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It’s been a long eventful and vacation-ful summer for me, so I didn’t post as frequently as usual and also didn’t publish much in the way of sewing tutorials. But I’m really excited because I have a whole bunch of new sewing lessons and tutorials for the Learn to Machine Sew series! And we’re going to start transitioning into sewing not only objects, but also clothing! Hooray!
One of the most important skills to know is sewing a casing for an elastic waistband, which is fantastic for making clothing for children and easy-fitting clothing for adults! It’s actually pretty similar to hemming, so I know that even you beginners can handle it! So let’s get started!
First off, cut two 8 x 13″ (20 x 34 cm) rectangles of woven fabric. You could really use any size you want, but this is a good size to practice on without wasting fabric and elastic.
You need to make a tube of fabric, so sew down the two short sides with a 3/8″ (1 cm) seam allowance (top picture). If you plan on washing this item, it’s best to finish off the raw edges with a zig zag stitch, but I didn’t bother.
In order to keep your seams and casing tidy, iron open the side seams, with one seam allowance to each side (bottom picture. In order to show the seams, I rearranged the tube of fabric.).
The next part is like hemming. I like to do this with the fabric inside-out, but it’s up to you.
First fold and iron down the top edge by 3/8″ (1 cm), towards the inside, then again by a larger amount. This second amount depends on how wide your elastic is.
I am using 3/4″ (2 cm) wide non-roll elastic for this project, though I usually use 1″ (2.5 cm) wide elastic for most garment waistbands. Add 1/4″ (0.5 cm) to the elastic width, which brings me to 1″ (2.5 cm). That is how much you need to fold and iron down the second time.
Notice how careful I was to align the side seams along the side and in the top folded section. This helps fold evenly and keep your work neat.
Pin around the folded top, leaving a space about 2″ (5 cm) open. I like marking this space with two sets of double pins, as seen above.
Now let’s sew! If your sewing machine has a free arm (more about that here), use it so that you can loop your fabric tube around it, as seen above.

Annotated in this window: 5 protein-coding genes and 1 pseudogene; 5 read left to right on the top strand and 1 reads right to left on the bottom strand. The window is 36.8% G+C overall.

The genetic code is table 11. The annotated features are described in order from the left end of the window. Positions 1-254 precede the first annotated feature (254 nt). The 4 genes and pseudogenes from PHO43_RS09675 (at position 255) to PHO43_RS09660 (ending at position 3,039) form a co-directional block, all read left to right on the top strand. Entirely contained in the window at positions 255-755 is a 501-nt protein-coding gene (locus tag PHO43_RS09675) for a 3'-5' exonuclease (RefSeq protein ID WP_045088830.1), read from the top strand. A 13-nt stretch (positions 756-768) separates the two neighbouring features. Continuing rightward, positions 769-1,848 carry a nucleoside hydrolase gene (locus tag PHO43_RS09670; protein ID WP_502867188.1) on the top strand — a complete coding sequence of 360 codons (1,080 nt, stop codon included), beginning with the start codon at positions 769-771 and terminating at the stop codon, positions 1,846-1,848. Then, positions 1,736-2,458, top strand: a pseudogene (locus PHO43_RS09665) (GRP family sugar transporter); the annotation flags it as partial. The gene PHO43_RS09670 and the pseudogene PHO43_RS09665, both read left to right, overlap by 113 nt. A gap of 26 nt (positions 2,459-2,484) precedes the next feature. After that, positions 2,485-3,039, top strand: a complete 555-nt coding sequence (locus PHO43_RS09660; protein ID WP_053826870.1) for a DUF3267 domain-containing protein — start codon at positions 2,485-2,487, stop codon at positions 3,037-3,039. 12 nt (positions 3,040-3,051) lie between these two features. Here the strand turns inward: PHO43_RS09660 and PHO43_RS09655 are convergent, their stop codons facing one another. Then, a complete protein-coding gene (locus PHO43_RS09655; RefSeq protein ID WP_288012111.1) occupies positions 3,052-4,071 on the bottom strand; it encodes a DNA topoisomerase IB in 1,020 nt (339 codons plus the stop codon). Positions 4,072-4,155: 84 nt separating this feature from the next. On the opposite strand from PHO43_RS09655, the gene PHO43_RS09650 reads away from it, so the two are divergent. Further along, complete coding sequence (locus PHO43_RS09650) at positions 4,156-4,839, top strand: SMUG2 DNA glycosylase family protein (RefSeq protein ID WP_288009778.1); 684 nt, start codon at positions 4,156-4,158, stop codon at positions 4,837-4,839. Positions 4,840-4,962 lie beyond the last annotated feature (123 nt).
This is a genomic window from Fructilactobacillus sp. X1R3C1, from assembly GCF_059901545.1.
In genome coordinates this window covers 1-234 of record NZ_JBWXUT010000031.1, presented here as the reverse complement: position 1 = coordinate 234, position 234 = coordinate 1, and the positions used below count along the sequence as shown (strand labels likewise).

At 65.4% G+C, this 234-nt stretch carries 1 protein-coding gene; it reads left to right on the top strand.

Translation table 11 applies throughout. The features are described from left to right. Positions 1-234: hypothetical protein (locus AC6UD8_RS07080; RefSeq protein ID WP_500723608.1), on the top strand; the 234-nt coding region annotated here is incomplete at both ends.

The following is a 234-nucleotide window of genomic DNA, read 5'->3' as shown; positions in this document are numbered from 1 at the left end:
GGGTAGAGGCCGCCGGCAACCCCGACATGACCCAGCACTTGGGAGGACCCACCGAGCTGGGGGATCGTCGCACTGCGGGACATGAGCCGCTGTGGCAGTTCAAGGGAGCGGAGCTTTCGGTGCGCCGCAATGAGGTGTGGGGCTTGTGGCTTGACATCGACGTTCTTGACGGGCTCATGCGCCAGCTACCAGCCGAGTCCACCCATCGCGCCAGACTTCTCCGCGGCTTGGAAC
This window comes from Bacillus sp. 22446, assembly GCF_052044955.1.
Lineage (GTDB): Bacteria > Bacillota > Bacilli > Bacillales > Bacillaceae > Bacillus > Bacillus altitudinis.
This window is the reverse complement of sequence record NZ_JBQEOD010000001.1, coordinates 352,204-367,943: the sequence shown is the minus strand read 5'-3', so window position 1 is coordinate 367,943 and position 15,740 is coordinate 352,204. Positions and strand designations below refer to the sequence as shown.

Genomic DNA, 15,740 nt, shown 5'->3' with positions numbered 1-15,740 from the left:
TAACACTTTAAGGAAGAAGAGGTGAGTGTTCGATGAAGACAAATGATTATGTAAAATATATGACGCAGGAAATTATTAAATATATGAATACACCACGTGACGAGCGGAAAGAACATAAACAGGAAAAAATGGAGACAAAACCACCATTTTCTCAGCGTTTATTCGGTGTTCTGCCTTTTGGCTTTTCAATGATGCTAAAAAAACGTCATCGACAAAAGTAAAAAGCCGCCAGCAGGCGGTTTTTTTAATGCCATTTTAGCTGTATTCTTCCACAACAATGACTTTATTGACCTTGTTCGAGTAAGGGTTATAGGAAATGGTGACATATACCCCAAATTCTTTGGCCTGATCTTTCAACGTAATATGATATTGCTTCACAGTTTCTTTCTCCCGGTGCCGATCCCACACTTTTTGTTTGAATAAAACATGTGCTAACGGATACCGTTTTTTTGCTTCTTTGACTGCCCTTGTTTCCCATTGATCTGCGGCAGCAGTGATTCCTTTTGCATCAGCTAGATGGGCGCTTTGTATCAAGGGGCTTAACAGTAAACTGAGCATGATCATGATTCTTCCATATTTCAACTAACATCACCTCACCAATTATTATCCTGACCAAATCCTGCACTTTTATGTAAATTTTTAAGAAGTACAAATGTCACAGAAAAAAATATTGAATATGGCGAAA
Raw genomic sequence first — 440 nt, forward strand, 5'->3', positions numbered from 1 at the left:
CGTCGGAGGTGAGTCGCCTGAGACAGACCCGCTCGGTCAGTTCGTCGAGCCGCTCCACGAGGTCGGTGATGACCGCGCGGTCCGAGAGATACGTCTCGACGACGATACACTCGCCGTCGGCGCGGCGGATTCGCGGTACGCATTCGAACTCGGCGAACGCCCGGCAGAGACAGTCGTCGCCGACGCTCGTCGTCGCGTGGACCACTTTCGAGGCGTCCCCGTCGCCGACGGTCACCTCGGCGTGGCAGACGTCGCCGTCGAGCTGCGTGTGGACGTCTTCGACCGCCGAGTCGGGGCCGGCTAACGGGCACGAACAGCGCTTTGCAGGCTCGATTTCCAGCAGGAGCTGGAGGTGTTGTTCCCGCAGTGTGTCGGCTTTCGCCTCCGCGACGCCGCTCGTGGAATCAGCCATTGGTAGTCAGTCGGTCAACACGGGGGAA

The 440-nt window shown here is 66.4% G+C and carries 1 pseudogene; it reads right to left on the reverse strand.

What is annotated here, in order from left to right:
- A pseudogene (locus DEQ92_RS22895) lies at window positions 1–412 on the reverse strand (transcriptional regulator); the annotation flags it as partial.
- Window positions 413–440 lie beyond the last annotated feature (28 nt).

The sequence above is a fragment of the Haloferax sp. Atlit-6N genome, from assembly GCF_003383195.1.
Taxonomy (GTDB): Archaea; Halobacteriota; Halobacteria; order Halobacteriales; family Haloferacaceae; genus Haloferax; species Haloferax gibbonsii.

You need to calculate the seam allowance according to the elastic width. Add 1/8″ (0.25 cm) to the elastic width, which means for me a 7/8″ (2.25 cm) seam allowance.
Start sewing from the second set of double pins, going all the way around to the first set of double pins. Remember to backstitch at the beginning and end. Congratulations– you now have sewn a casing with an opening!
The elastic length depends on what you’re sewing. When sewing elastic waistbands, you generally measure around your waist and cut that length of elastic. It will become snug later on when we sew it.
Normally you would measure a human, but I decided to measure a toy, considering the small amount of fabric.
The elastic will be shorter than the fabric casing, otherwise it couldn’t gather. (top)
Stick a large safety pin (or bodkin, if you’re fancy, which I’m not) into one end of the elastic and slip it through the opening in the casing. (bottom)
Pull the safety pin through the casing bit by bit. You need to scrunch up the fabric to move it forward inside the casing, then gently pull on the fabric behind it to un-scrunch it. (top)
Pull the safety pin all the way around and back out the opening. Be very careful not to let the other end slip into the casing and also to not let the elastic twist around inside the casing. (bottom)
Overlap the two elastic ends by 1″ (2.5 cm) and pin them in place. This is how much you generally overlap elastic when making elastic waistbands, but it could vary from design to design. (top)
Sew the elastic ends together. I like to sew a rectangle with an X through the center, but it’s totally up to you how to do it. (bottom)
Pull gently on the waistband fabric so that the joined elastic ends slip inside the casing. Then sew the opening closed with the same seam allowance used before. Make sure not to sew into the elastic itself! (top)
Then pull the fabric gently to rearrange the gathers homogenously around the whole circumference. If you’ve been working inside out, turn the fabric right side out again.
And look at that amazing gathered elastic waistband! Great work!
Do you see that area where the fabric is gathered less? That’s where the overlapped elastic ends are. This is why I like to keep that part in the back of the garment but, in any case, you won’t even notice it when the garment is worn and the waistband gets stretched.
I hate wasting fabric, and I hate wasting elastic even more, so I hemmed the remaining raw fabric edges…
…to make a cute little skirt for my little boy’s dog “Giallo” (Yellow)!
See how the elastic has gathered the fabric snugly, but not too tightly, around Giallo’s waist? This is the result that we want when sewing an elastic waistband!
So, now that you know how to sew an elastic casing and insert the elastic, you probably want to make something for yourself to wear, huh? Well, then don’t miss out on the next post, in which I’ll show you how to refashion a badly-fitting dress into a comfy fun skirt with an elastic waistband! (update: click here for the dress-to-skirt refashion tutorial!)
This lesson on how to sew an elastic waistband casing is part of the syllabus of Cucicucicoo’s beginner’s sewing course! Don’t forget to share pictures of your work on the Cucicucicoo Creations Flickr Group or the Cucicucicoo Facebook page!